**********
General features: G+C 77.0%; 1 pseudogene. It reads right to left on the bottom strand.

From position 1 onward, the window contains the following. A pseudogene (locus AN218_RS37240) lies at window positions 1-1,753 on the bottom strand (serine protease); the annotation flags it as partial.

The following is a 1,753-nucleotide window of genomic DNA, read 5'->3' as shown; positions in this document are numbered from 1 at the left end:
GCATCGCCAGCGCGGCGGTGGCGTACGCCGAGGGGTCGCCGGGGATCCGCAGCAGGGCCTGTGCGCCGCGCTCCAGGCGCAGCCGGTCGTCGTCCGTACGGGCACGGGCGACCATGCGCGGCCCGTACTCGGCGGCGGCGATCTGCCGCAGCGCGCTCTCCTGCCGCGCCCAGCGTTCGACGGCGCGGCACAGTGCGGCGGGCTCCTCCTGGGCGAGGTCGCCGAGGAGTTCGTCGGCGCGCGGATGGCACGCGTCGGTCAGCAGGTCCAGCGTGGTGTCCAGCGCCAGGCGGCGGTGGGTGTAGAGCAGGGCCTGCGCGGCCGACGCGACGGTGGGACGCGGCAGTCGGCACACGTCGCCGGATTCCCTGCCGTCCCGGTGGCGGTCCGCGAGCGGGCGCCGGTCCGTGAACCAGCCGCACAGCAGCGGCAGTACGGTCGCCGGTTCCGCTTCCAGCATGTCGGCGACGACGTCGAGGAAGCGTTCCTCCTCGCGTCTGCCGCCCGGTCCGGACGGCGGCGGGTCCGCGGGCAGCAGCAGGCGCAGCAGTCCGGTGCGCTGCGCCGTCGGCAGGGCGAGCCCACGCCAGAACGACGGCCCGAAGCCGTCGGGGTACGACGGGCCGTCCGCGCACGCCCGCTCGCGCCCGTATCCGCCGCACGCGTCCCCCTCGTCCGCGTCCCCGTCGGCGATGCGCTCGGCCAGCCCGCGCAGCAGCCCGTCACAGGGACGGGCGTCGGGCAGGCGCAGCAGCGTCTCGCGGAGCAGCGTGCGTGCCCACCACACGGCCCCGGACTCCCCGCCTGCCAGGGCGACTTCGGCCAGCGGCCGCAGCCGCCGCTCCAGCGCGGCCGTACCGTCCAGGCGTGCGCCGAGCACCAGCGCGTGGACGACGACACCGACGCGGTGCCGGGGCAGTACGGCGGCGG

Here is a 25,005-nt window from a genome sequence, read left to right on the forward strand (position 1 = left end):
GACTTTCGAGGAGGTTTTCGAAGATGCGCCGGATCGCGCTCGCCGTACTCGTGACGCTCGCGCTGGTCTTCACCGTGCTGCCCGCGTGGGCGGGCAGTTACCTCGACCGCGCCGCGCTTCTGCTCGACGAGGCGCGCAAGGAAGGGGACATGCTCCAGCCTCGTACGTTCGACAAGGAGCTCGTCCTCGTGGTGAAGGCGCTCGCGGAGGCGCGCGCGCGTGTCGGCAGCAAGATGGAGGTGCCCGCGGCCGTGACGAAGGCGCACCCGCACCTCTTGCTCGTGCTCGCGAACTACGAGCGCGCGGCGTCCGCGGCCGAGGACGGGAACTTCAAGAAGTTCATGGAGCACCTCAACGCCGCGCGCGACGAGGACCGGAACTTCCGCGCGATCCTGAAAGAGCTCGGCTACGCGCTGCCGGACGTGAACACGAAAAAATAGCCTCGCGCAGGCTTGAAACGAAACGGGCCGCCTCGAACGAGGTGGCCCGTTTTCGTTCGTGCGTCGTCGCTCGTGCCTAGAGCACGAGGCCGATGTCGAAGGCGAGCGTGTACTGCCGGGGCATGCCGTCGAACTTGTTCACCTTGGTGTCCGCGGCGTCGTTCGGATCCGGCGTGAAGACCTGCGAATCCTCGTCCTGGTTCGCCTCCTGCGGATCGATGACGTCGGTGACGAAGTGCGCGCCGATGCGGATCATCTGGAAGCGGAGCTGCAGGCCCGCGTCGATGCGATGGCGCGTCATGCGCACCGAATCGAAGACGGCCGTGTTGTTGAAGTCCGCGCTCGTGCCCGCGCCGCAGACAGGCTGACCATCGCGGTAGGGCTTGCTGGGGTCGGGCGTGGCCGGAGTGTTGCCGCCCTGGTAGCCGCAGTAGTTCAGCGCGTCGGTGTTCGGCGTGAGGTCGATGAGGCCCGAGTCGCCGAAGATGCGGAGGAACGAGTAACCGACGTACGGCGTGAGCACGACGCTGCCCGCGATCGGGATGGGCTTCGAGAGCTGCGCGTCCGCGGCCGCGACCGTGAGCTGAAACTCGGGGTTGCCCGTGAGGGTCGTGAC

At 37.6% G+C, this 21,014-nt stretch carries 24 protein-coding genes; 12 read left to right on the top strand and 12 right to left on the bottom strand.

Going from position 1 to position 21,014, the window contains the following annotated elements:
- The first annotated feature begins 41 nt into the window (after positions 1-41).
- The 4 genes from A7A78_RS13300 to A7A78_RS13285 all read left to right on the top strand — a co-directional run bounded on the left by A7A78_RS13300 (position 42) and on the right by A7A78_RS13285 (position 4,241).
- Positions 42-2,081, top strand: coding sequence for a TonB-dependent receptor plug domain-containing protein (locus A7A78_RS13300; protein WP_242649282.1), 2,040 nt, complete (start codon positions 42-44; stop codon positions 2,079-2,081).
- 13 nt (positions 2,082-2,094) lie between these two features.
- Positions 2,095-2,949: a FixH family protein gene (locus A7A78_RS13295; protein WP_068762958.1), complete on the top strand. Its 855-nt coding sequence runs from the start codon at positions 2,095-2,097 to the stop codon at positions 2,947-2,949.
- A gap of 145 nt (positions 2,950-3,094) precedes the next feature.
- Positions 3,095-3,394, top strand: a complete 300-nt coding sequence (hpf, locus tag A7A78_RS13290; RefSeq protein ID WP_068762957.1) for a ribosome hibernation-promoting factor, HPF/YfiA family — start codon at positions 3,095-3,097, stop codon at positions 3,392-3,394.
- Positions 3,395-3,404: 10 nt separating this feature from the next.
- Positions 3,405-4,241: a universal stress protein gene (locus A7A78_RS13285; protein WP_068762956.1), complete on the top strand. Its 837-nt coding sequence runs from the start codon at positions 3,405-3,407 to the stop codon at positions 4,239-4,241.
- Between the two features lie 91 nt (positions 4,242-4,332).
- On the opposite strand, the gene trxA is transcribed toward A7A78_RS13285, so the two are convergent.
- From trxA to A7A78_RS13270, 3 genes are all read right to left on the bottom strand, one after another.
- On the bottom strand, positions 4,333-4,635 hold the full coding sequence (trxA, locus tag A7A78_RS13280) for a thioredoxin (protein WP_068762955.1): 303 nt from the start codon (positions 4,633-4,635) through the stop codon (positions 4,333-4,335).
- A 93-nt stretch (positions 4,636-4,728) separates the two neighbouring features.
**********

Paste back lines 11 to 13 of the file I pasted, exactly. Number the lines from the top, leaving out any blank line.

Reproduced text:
- Positions 42-2,081, top strand: coding sequence for a TonB-dependent receptor plug domain-containing protein (locus A7A78_RS13300; protein WP_242649282.1), 2,040 nt, complete (start codon positions 42-44; stop codon positions 2,079-2,081).
- 13 nt (positions 2,082-2,094) lie between these two features.
- Positions 2,095-2,949: a FixH family protein gene (locus A7A78_RS13295; protein WP_068762958.1), complete on the top strand. Its 855-nt coding sequence runs from the start codon at positions 2,095-2,097 to the stop codon at positions 2,947-2,949.